Capital One does not charge any fees on a international charges. You may want to look into getting one for your trip.
Somonauk? Go Bobcats!
Linda....You've posted a tough question. There is lots of confusion out there. The correct answer depends on you and where you live.
If you belong to a credit union, check them first. Some of them, but not all, have very favorable arrangementss.
If you are retired or active military, check internet bank USAA. For those with military connections they are good.
I live in PA. There are some small, local banks that offer very favorable rates and services. I get a Visa debit card (a debit card charges your checking account when you withdraw at a ATM machine or make a purchase at a merchant.) I pay a flat fee of $5 per month for the card and for internet checking, 1% currency conversion fee on overseas transactions, and zero transaction fees locally. Check your locality.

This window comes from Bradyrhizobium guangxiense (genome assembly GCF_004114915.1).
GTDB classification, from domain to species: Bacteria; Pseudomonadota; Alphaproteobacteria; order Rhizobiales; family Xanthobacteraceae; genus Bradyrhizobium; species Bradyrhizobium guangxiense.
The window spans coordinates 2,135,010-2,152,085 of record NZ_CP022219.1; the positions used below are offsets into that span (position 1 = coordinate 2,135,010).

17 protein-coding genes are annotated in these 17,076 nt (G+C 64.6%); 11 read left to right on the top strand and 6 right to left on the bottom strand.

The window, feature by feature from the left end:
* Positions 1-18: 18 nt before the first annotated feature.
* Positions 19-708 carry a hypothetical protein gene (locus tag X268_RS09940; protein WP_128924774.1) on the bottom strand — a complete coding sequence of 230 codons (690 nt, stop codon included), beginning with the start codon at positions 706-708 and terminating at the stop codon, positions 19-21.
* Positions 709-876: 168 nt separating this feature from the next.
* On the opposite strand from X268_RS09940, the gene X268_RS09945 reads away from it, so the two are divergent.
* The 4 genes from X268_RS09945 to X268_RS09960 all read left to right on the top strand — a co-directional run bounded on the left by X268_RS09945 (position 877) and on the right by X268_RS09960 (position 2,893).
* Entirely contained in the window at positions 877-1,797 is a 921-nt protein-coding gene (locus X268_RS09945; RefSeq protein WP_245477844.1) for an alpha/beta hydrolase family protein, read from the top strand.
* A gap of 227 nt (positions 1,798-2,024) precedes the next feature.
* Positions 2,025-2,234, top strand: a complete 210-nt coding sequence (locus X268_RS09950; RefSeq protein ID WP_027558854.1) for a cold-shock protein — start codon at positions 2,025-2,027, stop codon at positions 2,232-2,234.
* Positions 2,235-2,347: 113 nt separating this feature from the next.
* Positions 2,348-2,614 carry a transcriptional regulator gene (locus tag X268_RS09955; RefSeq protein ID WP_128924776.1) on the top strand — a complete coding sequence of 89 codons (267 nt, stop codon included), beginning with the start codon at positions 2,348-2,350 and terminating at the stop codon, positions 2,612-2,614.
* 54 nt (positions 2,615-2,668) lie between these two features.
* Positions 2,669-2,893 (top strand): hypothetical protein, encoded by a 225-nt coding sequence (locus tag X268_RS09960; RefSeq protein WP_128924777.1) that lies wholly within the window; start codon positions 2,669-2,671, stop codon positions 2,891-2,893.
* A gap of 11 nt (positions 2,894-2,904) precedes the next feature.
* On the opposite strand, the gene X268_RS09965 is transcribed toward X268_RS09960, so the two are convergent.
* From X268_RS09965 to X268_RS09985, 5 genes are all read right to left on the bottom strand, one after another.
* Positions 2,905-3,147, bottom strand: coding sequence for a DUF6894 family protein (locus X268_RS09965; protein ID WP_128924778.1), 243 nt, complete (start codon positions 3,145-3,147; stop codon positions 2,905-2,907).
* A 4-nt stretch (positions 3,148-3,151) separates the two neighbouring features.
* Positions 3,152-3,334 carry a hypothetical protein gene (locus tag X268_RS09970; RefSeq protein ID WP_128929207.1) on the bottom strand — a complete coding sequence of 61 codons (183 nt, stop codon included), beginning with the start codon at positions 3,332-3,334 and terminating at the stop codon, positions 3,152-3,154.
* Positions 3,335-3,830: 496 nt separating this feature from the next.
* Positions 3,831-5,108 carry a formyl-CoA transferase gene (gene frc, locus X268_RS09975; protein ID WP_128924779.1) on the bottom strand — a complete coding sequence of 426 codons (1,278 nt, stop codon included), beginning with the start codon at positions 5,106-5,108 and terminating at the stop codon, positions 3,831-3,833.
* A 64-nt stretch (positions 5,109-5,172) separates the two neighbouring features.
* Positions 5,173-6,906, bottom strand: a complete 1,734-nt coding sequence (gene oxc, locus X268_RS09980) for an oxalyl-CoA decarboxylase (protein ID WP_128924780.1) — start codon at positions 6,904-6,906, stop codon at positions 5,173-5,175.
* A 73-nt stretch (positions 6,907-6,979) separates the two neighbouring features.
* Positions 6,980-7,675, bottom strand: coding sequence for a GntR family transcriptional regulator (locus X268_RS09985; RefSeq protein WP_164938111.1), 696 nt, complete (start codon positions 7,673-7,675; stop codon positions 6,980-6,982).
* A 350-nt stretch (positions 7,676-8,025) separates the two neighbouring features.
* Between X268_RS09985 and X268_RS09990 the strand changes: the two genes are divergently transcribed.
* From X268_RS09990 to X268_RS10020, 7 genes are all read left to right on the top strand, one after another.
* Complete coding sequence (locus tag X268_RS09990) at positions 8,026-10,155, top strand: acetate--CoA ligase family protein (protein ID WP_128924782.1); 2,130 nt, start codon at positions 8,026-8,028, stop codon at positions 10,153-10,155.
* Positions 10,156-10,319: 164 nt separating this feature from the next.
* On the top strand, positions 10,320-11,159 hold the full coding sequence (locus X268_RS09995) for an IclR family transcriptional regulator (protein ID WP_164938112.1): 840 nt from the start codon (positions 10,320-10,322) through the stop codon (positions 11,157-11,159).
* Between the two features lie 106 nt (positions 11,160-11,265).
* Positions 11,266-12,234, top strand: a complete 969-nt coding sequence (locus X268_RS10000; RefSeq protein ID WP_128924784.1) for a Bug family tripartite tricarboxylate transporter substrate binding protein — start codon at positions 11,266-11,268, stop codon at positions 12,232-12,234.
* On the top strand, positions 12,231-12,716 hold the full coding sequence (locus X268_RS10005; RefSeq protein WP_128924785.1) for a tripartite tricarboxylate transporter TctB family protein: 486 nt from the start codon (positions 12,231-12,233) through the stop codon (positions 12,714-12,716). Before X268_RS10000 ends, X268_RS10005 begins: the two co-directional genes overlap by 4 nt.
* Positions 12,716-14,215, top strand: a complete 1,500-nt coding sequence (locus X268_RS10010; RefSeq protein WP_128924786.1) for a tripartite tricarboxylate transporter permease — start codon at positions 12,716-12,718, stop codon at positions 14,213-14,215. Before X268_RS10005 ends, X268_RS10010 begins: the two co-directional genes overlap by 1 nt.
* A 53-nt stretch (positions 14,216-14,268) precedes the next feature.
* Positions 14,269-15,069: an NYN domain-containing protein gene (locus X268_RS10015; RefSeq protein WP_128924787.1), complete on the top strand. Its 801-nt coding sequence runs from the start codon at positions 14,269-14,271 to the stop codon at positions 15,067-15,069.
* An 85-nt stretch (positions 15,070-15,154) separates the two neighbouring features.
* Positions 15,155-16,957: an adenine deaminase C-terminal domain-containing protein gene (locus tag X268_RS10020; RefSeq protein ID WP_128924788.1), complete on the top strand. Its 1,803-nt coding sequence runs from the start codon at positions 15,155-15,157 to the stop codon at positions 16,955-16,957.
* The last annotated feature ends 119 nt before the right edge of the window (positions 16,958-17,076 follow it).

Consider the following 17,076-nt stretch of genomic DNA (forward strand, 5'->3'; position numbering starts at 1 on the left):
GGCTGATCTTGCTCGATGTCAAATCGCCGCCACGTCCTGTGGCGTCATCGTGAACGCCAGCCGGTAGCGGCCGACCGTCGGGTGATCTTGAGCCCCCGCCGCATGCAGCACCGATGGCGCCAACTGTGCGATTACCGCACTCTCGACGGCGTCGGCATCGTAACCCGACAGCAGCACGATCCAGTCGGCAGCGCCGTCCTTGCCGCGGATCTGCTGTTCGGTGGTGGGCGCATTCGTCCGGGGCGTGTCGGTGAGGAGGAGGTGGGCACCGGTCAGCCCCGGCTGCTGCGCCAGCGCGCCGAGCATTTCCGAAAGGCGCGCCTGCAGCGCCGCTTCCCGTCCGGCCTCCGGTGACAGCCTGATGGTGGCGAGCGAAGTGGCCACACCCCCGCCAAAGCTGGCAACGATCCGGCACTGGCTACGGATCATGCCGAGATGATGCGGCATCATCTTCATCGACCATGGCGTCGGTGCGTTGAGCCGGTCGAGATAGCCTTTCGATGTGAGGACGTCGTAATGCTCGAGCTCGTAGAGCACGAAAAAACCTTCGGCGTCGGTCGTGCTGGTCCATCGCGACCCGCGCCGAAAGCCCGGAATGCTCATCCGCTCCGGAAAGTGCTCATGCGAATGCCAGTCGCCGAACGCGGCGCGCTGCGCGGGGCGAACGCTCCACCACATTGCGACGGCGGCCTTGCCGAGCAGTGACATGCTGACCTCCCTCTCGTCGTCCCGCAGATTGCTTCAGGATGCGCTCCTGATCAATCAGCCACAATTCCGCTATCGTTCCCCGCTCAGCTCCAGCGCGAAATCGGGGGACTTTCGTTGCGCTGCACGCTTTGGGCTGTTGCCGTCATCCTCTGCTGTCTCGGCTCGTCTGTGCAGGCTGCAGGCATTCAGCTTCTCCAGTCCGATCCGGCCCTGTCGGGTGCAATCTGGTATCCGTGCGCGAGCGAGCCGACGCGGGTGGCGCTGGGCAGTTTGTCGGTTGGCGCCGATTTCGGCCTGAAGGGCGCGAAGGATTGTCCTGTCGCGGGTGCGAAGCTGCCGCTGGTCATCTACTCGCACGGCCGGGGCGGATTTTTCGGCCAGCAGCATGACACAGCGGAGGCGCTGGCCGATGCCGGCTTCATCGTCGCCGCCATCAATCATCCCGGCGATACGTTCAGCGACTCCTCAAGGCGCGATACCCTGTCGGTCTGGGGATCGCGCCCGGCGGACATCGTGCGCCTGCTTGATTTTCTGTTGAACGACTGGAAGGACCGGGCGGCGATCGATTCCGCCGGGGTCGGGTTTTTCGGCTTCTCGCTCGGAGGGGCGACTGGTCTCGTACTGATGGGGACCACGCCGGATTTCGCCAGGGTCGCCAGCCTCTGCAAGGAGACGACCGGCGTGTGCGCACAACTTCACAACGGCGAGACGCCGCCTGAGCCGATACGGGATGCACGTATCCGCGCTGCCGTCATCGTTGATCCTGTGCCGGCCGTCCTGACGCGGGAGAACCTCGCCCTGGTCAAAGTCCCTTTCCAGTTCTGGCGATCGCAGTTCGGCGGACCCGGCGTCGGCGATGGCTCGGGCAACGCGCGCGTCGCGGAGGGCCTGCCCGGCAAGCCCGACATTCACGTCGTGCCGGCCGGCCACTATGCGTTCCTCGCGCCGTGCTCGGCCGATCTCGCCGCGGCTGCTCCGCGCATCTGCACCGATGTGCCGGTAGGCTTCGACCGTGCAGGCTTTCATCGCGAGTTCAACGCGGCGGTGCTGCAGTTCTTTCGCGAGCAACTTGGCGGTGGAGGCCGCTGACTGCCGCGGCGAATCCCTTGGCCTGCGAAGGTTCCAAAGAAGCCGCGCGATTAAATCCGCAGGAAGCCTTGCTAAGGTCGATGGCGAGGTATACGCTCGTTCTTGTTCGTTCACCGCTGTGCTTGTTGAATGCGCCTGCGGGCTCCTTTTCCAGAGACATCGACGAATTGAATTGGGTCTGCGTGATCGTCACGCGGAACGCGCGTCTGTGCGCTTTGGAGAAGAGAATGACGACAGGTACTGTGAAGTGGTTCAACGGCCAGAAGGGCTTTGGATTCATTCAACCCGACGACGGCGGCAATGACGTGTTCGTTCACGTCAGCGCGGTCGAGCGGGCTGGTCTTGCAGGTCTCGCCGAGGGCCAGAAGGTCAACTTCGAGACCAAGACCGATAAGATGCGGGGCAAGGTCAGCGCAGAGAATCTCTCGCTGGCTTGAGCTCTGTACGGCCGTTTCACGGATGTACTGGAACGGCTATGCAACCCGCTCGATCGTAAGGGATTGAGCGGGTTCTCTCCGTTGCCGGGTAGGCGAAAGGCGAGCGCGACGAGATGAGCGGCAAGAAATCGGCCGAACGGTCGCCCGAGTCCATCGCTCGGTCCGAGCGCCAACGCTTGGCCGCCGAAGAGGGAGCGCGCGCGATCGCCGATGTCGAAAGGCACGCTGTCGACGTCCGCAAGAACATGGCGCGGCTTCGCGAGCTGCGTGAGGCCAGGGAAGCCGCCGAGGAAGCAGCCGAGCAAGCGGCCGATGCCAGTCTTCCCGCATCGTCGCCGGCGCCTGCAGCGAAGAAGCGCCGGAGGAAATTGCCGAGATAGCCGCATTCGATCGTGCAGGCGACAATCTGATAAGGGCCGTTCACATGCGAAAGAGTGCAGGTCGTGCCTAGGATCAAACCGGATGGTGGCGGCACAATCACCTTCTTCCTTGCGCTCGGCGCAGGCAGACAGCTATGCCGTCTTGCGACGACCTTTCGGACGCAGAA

For a credit card, check American Express. Widely accepted overseas, they offer 1% currency conversion rates. Another to check is Capital One. Some of their cards offer good rates but not all of them.
Also, let your bank know you will be out of the country! My bank had limit on my account as a fraud safeguard -- so you can imagine, with exchange rates as they are, a couple of withdrawls at an ATM quickly rendered my card useless.
We resolved the issue fairly quickly, but still.. just another hassle I didn't need on my honeymoon!
Wow, thanks everyone...lots of good answers. Unfortunately, not all of them I can use. I have no credit union, so that's out. Never been in the military, so that's out. But I do already have a Capital One credit card which I plan on using for big purchases. But my hotels want cash for RS discounted rate so this is where I was confused. But I looked into Capital One Money Market acct. and this will get me a ATM card to use unlimited cash withdrawals of $500 per day. That should work, I hope. Then I have a Citizens Bank checking account which I will be going to ask them if the card I use now to withdraw cash directly out of my acct. will also work in Italy and what the fees will be. I appreciate everyones help on this topic! SamSn, how did you know about the Bobcats being we are such a small little town that nobody's ever heard from?